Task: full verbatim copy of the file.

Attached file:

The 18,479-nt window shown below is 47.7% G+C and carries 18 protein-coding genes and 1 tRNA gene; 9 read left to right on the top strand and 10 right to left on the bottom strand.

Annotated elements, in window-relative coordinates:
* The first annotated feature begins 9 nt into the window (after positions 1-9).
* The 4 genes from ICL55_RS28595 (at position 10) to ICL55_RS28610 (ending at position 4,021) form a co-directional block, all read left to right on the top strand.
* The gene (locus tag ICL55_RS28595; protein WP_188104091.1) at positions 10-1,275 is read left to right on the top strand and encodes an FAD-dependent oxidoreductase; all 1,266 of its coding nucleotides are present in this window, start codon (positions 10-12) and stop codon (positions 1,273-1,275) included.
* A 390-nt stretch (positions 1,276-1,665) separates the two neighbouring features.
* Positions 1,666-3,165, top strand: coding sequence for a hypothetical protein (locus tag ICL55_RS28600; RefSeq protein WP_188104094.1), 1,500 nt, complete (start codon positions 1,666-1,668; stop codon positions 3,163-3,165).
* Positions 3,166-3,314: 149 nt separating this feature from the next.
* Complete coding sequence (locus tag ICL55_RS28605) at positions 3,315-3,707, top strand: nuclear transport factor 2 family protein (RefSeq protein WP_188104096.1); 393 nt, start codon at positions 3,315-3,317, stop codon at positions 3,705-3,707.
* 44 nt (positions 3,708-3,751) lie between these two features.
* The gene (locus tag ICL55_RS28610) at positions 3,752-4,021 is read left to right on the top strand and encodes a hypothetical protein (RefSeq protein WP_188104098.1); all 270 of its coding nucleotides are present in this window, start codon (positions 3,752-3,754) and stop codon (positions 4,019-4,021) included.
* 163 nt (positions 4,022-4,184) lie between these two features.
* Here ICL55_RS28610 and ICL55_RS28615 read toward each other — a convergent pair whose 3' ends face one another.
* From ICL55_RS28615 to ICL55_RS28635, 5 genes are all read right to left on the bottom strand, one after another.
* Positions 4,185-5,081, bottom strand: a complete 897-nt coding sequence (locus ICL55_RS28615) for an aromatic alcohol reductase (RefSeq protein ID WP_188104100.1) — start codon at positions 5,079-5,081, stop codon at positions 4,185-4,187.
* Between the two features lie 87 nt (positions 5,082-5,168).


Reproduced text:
The 18,479-nt window shown below is 47.7% G+C and carries 18 protein-coding genes and 1 tRNA gene; 9 read left to right on the top strand and 10 right to left on the bottom strand.

Annotated elements, in window-relative coordinates:
* The first annotated feature begins 9 nt into the window (after positions 1-9).
* The 4 genes from ICL55_RS28595 (at position 10) to ICL55_RS28610 (ending at position 4,021) form a co-directional block, all read left to right on the top strand.
* The gene (locus tag ICL55_RS28595; protein WP_188104091.1) at positions 10-1,275 is read left to right on the top strand and encodes an FAD-dependent oxidoreductase; all 1,266 of its coding nucleotides are present in this window, start codon (positions 10-12) and stop codon (positions 1,273-1,275) included.
* A 390-nt stretch (positions 1,276-1,665) separates the two neighbouring features.
* Positions 1,666-3,165, top strand: coding sequence for a hypothetical protein (locus tag ICL55_RS28600; RefSeq protein WP_188104094.1), 1,500 nt, complete (start codon positions 1,666-1,668; stop codon positions 3,163-3,165).
* Positions 3,166-3,314: 149 nt separating this feature from the next.
* Complete coding sequence (locus tag ICL55_RS28605) at positions 3,315-3,707, top strand: nuclear transport factor 2 family protein (RefSeq protein WP_188104096.1); 393 nt, start codon at positions 3,315-3,317, stop codon at positions 3,705-3,707.
* 44 nt (positions 3,708-3,751) lie between these two features.
* The gene (locus tag ICL55_RS28610) at positions 3,752-4,021 is read left to right on the top strand and encodes a hypothetical protein (RefSeq protein WP_188104098.1); all 270 of its coding nucleotides are present in this window, start codon (positions 3,752-3,754) and stop codon (positions 4,019-4,021) included.
* 163 nt (positions 4,022-4,184) lie between these two features.
* Here ICL55_RS28610 and ICL55_RS28615 read toward each other — a convergent pair whose 3' ends face one another.
* From ICL55_RS28615 to ICL55_RS28635, 5 genes are all read right to left on the bottom strand, one after another.
* Positions 4,185-5,081, bottom strand: a complete 897-nt coding sequence (locus ICL55_RS28615) for an aromatic alcohol reductase (RefSeq protein ID WP_188104100.1) — start codon at positions 5,079-5,081, stop codon at positions 4,185-4,187.
* Between the two features lie 87 nt (positions 5,082-5,168).